Urban Tumbleweed: Notes From A Tanka Diary
Harryette Mullen, Urban Tumbleweed: Notes From A Tanka Diary
Publisher: Graywolf Press
2013, 122 pages, paperback, $12
WALKING. EVERY DAY, we walk. And we see things. We stroll through the grocery store, the park, a Target parking lot, and we observe the phenomenal. We typically let these fathoms of the world and people hang in our subconscious brains like a quick–clearing fog. In Urban Tumbleweed: Notes From A Tanka Diary, Harryette Mullen challenged herself to notice these ordinary sightings and hold them in her hand. For a year and a day, Mullen wrote down what she saw. After reading her diary of a book, it is evident that what is happening around us is not only meaningful, but far more connected than we might think.
Mullen’s experiment was to walk and keep a diary of what she saw, however random, all in the form of tanka verses. Tankas are a traditional form of Japanese syllabic verse that are not nearly as complicated as they sound. The tanka is one of the simplest ways, I believe, to write a poem. Each tanka is 31 syllables and traditionally five lines in length, but Mullen departs from the convention and uses three lines for each. Although most of the diary takes place in southern California, part of the diary is from Mullen’s one-month residency in Marfa, TX, and some parts are from a visit to Sweden.
I am a native of West Texas, where the tumbleweeds run rampant and the wind is merciless. Despite spending two summers near L.A., I never made a connection between West Texas and the West Coast. Mullen does this with just three lines, reminding the reader of the connectivity of America:
Urban Tumbleweed, some people call it,
discarded plastic bag we see in every city
blown down the street with vagrant wind.
One theme Mullen strongly suggests in this work is that even on the urban streets of California, she came face to face with nature every day. The way she links city and country is often subtle, and this is what makes the connection ring so true. Mullen does not need to force the point—she just writes about the squirrels she sees along the beach and the “elegant butterflies” gathering around city garbage.
For me, Mullen’s poems bring about a question of purpose. I’ve been inclined to believe that humans hold all the purpose and are above nature. But are we? It seems as though we act just like those butterflies. Often, we are beautiful and free, our colors bright. Other times, we are attracted to garbage. Mullen walked for an entire year, and there are just as many tragic scenes in these poems as there are beautiful ones.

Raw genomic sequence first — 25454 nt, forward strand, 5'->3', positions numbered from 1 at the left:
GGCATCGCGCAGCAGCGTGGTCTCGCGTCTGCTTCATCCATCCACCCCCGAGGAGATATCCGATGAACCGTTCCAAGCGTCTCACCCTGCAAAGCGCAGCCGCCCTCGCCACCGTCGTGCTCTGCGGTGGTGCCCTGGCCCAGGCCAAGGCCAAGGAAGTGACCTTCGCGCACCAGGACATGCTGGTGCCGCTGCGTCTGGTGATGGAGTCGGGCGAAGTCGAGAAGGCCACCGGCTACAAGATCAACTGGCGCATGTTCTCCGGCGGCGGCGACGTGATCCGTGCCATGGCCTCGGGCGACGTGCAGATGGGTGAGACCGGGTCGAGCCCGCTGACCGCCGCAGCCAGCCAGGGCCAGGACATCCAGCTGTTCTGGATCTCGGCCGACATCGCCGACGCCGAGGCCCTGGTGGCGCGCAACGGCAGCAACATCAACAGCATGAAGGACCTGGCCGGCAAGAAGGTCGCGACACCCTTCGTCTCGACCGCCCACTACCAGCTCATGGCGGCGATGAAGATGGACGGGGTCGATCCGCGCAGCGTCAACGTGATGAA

Mullen has a way of capturing humanity in a humorous and surprising way:
A man disguised as a baggy cow
steals twenty-six gallons of milk from Walmart,
then gives it all to strangers outside the store.
She sometimes depicts utter chaos, yet I still cannot help but feel compassion in each line:
Sirens in the distance, voices of
two men arguing, the unmistakable sound
of someone vomiting in the alley.
We don’t have to be any sort of masters of poetry to benefit from this collection. Mullen’s narrative tankas read like paragraphs or even tweets, if you will. Her collection is 122 pages of tanka puzzle pieces. Each piece is its own story, but collectively, they are one. Even if you don’t read at all, the content in these lines is universal. These poems are for the everyday grocery shopper or full-time mom or single guy in his apartment. They are multifaceted and enjoyable on a human level.
I love to walk—the serotonin wakes me up and fills my mind with creative energy. I’ve been practicing walking and writing since reading Urban Tumbleweed. It’s not nearly as shocking to realize that this smart piece of literature is filled with strange, beautiful, gross, and breathtaking sights and sounds as it is to realize that they are constantly right in front of me.